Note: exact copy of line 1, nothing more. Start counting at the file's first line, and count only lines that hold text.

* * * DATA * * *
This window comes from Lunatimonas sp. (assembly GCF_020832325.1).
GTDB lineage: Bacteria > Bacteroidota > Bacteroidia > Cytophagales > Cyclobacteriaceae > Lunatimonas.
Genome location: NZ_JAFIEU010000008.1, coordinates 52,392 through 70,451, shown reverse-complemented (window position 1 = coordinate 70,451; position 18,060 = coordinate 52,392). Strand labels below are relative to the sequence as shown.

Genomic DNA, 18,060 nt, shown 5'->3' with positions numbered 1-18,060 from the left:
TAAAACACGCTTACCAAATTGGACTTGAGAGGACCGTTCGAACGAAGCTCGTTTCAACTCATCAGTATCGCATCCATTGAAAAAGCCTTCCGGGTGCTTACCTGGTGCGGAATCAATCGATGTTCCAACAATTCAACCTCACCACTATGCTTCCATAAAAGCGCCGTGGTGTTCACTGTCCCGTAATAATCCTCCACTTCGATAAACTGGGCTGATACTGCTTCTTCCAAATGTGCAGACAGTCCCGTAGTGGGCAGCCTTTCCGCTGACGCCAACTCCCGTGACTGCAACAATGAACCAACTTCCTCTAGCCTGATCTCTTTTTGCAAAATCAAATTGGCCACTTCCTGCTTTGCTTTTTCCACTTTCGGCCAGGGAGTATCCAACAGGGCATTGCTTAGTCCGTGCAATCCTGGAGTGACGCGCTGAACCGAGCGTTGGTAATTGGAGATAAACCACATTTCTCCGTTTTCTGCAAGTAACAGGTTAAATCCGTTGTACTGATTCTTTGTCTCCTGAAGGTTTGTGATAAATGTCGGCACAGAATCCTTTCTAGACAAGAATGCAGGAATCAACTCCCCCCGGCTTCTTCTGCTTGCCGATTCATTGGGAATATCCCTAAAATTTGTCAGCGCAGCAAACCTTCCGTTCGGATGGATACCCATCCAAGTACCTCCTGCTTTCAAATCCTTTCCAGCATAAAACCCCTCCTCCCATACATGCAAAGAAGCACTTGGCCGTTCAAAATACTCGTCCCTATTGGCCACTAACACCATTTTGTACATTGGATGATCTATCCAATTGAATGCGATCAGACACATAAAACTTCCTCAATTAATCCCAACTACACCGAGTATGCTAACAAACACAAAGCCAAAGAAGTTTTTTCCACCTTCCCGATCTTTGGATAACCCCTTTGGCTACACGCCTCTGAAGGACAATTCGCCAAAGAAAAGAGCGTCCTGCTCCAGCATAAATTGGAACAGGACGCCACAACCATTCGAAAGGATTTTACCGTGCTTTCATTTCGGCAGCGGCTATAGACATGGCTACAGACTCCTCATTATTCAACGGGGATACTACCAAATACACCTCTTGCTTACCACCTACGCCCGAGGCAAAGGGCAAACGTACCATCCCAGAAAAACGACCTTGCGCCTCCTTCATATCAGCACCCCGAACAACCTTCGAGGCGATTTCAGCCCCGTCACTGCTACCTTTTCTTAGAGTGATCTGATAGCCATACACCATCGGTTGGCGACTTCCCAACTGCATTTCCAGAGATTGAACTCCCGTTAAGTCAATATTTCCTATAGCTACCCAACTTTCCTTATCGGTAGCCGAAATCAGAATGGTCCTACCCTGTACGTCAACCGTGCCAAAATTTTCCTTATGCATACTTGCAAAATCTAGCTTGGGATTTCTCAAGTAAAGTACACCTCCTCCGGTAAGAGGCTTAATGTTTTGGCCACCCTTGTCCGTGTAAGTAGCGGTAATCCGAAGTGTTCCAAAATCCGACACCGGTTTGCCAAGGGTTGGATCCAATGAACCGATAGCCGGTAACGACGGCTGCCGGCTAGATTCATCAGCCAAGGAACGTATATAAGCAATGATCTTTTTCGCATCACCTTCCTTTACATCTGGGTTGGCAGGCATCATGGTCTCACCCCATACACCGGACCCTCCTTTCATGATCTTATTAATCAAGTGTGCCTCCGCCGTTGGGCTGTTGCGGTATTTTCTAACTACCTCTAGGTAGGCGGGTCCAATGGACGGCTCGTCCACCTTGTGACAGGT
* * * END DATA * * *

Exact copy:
This window comes from Lunatimonas sp. (assembly GCF_020832325.1).